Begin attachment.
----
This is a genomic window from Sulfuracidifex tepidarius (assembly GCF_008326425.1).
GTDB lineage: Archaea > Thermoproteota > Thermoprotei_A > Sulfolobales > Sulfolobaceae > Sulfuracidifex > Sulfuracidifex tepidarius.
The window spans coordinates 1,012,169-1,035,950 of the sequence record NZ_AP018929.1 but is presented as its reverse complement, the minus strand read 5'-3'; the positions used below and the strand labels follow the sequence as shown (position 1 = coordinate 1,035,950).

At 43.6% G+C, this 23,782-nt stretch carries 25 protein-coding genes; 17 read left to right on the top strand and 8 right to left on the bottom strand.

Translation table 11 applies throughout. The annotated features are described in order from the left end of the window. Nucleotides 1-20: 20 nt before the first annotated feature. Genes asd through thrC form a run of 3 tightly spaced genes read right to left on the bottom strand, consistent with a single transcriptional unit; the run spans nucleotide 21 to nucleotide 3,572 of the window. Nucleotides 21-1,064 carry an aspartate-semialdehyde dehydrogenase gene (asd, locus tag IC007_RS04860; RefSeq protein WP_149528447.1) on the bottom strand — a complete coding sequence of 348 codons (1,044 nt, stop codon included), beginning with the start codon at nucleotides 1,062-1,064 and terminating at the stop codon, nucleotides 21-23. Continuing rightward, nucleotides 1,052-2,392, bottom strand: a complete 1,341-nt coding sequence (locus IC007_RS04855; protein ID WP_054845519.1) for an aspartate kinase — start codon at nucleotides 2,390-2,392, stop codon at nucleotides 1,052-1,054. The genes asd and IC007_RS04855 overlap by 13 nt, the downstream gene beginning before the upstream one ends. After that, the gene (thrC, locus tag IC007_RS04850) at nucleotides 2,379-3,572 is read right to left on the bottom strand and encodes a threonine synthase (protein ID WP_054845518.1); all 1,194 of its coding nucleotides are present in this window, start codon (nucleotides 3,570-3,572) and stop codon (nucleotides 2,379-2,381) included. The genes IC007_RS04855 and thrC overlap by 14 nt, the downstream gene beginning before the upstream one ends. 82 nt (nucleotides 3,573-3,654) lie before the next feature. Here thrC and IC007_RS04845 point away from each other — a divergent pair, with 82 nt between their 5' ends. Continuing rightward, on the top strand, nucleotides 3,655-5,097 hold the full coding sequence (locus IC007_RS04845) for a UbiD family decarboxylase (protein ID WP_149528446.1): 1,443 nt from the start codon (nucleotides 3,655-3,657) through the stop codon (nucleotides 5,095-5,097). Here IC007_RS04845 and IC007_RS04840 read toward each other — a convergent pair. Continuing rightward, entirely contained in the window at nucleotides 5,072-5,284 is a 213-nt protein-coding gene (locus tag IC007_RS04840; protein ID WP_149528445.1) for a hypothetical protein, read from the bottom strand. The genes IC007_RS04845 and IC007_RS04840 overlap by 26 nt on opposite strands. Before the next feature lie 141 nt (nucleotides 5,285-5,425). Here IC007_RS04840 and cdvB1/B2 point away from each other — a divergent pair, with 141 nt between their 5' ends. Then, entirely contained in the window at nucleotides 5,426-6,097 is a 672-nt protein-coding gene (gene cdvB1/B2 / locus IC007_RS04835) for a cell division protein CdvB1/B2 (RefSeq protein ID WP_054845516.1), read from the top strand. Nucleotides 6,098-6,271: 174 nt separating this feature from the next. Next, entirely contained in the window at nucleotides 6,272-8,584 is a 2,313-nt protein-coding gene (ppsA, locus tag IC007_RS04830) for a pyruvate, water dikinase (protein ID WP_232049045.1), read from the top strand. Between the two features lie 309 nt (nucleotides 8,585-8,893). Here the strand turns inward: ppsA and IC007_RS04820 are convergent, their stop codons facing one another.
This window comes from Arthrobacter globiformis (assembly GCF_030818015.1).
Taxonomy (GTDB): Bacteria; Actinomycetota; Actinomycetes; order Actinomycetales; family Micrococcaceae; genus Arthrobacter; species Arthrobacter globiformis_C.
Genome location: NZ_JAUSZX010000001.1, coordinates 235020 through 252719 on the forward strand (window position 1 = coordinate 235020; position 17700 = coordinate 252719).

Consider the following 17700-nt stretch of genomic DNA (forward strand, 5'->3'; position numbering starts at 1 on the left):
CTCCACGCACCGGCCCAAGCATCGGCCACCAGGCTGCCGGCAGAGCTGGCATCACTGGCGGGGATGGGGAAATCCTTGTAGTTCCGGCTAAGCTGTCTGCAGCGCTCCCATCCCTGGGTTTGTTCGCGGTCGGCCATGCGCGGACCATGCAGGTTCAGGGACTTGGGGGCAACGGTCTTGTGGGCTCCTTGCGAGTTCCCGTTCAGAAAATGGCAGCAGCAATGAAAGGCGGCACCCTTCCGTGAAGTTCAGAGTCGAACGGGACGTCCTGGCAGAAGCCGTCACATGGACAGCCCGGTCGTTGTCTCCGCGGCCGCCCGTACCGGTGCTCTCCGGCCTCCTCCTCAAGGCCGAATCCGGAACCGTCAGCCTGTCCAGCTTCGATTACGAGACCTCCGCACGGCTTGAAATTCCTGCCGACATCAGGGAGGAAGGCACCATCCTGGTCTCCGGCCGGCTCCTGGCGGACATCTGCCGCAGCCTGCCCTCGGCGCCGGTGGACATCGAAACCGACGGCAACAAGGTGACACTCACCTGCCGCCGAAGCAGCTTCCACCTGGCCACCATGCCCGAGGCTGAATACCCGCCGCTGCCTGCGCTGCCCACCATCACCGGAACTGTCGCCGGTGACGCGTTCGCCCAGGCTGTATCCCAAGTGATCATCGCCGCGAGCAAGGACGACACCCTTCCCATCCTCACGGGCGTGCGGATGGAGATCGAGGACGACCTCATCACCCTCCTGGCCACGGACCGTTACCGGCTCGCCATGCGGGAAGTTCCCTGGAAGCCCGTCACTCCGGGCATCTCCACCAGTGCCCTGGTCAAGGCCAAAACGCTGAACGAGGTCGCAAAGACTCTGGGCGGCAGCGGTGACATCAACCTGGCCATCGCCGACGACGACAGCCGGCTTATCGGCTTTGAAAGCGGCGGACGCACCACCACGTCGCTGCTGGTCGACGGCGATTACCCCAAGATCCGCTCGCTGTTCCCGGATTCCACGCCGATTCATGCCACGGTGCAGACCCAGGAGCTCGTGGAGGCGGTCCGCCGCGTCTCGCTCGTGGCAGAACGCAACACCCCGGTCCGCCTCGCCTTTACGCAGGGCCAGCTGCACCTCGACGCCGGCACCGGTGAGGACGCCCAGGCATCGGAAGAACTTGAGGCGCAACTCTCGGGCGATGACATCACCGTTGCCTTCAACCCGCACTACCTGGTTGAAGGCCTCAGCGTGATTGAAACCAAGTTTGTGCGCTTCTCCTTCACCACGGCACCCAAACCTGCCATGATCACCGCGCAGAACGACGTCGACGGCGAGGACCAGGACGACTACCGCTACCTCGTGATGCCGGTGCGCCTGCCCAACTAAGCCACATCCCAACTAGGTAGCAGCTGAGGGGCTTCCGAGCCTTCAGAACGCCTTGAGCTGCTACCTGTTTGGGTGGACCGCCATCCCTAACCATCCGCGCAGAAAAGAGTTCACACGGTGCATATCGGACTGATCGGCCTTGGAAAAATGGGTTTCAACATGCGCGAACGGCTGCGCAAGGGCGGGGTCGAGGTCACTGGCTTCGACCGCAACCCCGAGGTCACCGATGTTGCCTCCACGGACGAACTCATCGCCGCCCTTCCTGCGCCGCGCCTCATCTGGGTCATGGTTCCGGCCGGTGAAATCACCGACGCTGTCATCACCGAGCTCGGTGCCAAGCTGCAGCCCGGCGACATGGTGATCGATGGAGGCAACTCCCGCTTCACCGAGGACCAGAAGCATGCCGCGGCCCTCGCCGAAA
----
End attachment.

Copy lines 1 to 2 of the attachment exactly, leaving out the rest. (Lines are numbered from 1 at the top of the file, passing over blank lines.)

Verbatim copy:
This is a genomic window from Sulfuracidifex tepidarius (assembly GCF_008326425.1).
GTDB lineage: Archaea > Thermoproteota > Thermoprotei_A > Sulfolobales > Sulfolobaceae > Sulfuracidifex > Sulfuracidifex tepidarius.